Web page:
I remember being in the spring of my first year, and I was sitting in the back of my God and the Good Life Class, half paying attention and half sending emails that needed to be answered. In the front of the room, my professor was teaching the class about an article that had been published by the New York Times called “The 36 Questions that Lead to Love”. Naturally, as a desperate 19 year-old with absolutely no prospects on the horizon, I looked up from my laptop and wanted to see if I could finally learn a few practical tips and tricks from a philosophy class. As each question flashed onto the screen, the look of concern grew on my face, and it wasn’t because of my inability to ask a girl these questions.
As the professor continued to go through the 36 questions, I began to realize that I could answer almost none of these questions about my own friends that I had spent the past six months getting to know. From basic questions about their background to more complex questions about what they believed, I realized that I had absolutely no idea what they would answer. This sparked my interest, and I immediately went by to my laptop, but this time to formulate a plan of action.
After class got out, I put on my Snapchat story that I was starting a new passion project called “The 30-minute Conversation Series”. Although it was based off of “The 36 Questions that Lead to Love” article, the objective was not to get people to fall in love with me, as surprising as that may seem! I had only the intention of getting to know the people around me better or catching up with people I hadn’t talked to in awhile. To my surprise, people took an interest in the idea of it, and before I knew it, I had 50 conversations lined up with 50 different people over the course of the next 50 days.
Over the course of nearly two months, I began having brief conversations with peers and extended family members in order to get to know each one of them on a deeper level. Looking back, I acknowledge that my intentions were good, but the methods I used to go about these conversations needed improvement. None of the early conversations had any sort of structure, and I said goodbye to many people after thirty minutes without feeling like I truly gained anything from our time together. By about ten days in, I learned two key things about what I had been doing:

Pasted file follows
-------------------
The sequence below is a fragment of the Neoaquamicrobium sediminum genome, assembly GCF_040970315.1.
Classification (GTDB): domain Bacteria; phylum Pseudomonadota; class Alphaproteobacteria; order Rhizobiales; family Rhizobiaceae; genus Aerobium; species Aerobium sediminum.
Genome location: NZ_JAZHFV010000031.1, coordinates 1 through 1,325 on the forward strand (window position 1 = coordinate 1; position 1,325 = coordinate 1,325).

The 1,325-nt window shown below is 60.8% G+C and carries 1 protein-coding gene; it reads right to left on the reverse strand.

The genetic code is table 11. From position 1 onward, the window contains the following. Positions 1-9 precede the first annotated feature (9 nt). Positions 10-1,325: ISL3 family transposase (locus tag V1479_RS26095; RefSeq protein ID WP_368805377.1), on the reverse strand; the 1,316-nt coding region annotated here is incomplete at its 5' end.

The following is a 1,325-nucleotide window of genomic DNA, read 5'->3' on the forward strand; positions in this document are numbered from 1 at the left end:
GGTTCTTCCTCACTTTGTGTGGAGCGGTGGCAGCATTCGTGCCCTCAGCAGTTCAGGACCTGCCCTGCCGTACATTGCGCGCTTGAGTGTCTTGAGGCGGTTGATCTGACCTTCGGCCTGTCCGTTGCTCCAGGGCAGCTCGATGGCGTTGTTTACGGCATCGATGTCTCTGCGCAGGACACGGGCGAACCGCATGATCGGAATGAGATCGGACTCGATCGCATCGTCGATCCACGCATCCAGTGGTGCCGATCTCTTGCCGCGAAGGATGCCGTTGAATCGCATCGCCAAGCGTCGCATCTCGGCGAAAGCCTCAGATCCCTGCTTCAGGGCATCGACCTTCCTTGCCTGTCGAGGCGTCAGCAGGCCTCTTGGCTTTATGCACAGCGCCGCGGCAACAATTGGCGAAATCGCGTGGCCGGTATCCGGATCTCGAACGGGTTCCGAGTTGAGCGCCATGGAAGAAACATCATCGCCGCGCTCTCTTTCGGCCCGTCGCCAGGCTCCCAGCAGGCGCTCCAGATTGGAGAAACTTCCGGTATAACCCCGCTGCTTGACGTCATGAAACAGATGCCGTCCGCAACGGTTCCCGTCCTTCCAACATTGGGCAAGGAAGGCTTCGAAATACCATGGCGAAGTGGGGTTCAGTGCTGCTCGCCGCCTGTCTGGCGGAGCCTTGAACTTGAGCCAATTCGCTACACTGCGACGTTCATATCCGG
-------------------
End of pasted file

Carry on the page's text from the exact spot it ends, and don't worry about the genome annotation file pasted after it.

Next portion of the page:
My conversational skills were terrible. Growing up going to K-12 with the same 70 kids, I hardly ever had to find things to talk about with people I didn’t really know. On top of that, if a conversation was with an adult, I would just expect them to carry the conversation. Now that I was in a completely different environment and didn’t share the same experiences as everyone else, I began to realize that being a good listener and conversationalist is a skill that takes time to develop.
Thirty minutes is not enough time to get to know someone. You may get some fun facts about a person and may learn some surface information about a person, but truly getting to know a person takes far longer than thirty minutes. Although a good start, you cannot expect that one conversation will lead to an immense understanding of a person.
With a few new learned lessons in mind, I strategically planned out what I would like to know about the people around me. My plan of action for every conversation was to let it flow naturally, but have three or four guiding questions that I would ask throughout our time together. Before long, I had found my stride in these talks and started to feel like I was getting a better understanding of how to hold a meaningful conversation with someone. This time in my life not only taught me about all of the cool people in my life, but it also taught me more about myself and how to speak to people in a more productive way.
Although I am now two years removed from the original project, I will still ask new people to have a chat from time to time. The series may be over, but it forever taught me the value of genuine conversation. I would encourage everyone to start asking people to grab coffee or go for a walk, because you never know how it may lead to your own growth.